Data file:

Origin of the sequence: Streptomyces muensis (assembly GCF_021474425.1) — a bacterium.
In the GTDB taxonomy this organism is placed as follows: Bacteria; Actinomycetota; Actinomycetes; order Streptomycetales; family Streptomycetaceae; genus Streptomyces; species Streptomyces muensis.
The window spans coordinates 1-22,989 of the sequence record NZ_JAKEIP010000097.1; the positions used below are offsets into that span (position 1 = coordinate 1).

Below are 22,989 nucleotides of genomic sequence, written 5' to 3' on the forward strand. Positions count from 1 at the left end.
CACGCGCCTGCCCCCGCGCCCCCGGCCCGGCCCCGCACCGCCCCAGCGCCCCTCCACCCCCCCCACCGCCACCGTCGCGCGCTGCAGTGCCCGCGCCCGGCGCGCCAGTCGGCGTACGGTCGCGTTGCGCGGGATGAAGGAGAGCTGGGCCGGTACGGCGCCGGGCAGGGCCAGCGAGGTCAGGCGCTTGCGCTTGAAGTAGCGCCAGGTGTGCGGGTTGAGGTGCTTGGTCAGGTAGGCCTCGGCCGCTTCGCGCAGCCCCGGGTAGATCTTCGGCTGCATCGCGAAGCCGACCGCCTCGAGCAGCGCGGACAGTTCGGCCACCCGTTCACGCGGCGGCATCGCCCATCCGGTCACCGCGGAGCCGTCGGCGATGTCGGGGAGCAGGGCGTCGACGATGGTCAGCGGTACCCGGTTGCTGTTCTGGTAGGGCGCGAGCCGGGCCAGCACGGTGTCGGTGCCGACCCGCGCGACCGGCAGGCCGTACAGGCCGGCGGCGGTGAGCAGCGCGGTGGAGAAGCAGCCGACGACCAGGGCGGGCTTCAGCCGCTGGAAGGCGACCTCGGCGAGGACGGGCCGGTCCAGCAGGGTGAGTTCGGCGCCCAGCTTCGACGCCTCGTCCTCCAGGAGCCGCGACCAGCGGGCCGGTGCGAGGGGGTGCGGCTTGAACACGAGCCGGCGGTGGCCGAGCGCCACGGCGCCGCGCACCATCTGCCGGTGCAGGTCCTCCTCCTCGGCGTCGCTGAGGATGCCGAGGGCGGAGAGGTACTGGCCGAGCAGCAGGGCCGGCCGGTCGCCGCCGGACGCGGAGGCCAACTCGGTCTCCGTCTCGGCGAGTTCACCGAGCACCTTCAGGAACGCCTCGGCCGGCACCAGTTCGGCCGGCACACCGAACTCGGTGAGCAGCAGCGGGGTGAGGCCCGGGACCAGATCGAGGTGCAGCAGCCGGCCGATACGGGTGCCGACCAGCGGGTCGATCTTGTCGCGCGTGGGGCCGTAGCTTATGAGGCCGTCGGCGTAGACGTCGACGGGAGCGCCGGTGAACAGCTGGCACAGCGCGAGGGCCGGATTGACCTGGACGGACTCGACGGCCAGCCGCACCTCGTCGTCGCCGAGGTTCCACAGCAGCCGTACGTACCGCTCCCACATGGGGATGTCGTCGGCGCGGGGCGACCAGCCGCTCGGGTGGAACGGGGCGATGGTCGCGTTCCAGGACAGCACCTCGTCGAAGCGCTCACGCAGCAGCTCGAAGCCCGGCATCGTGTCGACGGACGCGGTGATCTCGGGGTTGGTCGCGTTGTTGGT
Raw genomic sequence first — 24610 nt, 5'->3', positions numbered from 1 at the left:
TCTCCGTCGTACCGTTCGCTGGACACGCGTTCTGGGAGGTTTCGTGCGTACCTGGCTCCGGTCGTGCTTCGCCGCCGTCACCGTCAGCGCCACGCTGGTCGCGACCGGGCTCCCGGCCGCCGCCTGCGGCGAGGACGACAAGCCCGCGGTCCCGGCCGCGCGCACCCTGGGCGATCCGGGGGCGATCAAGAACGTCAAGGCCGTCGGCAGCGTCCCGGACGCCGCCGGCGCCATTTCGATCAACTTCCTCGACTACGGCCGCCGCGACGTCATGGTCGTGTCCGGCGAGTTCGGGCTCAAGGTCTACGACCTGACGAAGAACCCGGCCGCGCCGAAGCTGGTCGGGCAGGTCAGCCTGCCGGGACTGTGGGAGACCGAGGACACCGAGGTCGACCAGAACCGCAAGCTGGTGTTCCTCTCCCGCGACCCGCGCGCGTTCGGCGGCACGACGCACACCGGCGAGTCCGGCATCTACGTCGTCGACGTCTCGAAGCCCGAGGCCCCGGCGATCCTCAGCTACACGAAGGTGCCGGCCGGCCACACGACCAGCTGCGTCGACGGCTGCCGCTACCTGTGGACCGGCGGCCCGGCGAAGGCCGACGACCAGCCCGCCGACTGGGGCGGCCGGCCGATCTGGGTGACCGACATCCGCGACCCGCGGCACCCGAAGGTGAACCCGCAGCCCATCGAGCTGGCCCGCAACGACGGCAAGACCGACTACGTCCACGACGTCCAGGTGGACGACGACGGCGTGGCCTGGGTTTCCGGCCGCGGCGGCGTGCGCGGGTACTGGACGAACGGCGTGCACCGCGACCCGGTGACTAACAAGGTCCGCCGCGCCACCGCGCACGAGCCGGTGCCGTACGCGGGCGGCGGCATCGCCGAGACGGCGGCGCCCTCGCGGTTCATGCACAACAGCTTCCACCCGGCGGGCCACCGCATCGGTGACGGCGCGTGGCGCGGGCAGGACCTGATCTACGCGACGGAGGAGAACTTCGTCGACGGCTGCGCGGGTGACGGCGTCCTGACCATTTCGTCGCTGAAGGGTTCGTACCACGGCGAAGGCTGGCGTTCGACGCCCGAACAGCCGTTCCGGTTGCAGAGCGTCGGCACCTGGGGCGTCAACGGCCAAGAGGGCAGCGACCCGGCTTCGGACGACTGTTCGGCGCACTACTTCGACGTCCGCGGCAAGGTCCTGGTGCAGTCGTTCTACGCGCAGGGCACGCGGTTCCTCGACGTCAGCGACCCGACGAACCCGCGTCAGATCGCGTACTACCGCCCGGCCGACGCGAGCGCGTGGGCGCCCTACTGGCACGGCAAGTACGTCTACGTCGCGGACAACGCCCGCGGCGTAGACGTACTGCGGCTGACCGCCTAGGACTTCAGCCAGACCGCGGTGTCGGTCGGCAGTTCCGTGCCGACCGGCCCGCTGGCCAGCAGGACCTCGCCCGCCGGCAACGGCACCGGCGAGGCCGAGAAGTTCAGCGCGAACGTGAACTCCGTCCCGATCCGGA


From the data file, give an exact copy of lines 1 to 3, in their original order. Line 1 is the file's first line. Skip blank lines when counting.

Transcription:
Origin of the sequence: Streptomyces muensis (assembly GCF_021474425.1) — a bacterium.
In the GTDB taxonomy this organism is placed as follows: Bacteria; Actinomycetota; Actinomycetes; order Streptomycetales; family Streptomycetaceae; genus Streptomyces; species Streptomyces muensis.
The window spans coordinates 1-22,989 of the sequence record NZ_JAKEIP010000097.1; the positions used below are offsets into that span (position 1 = coordinate 1).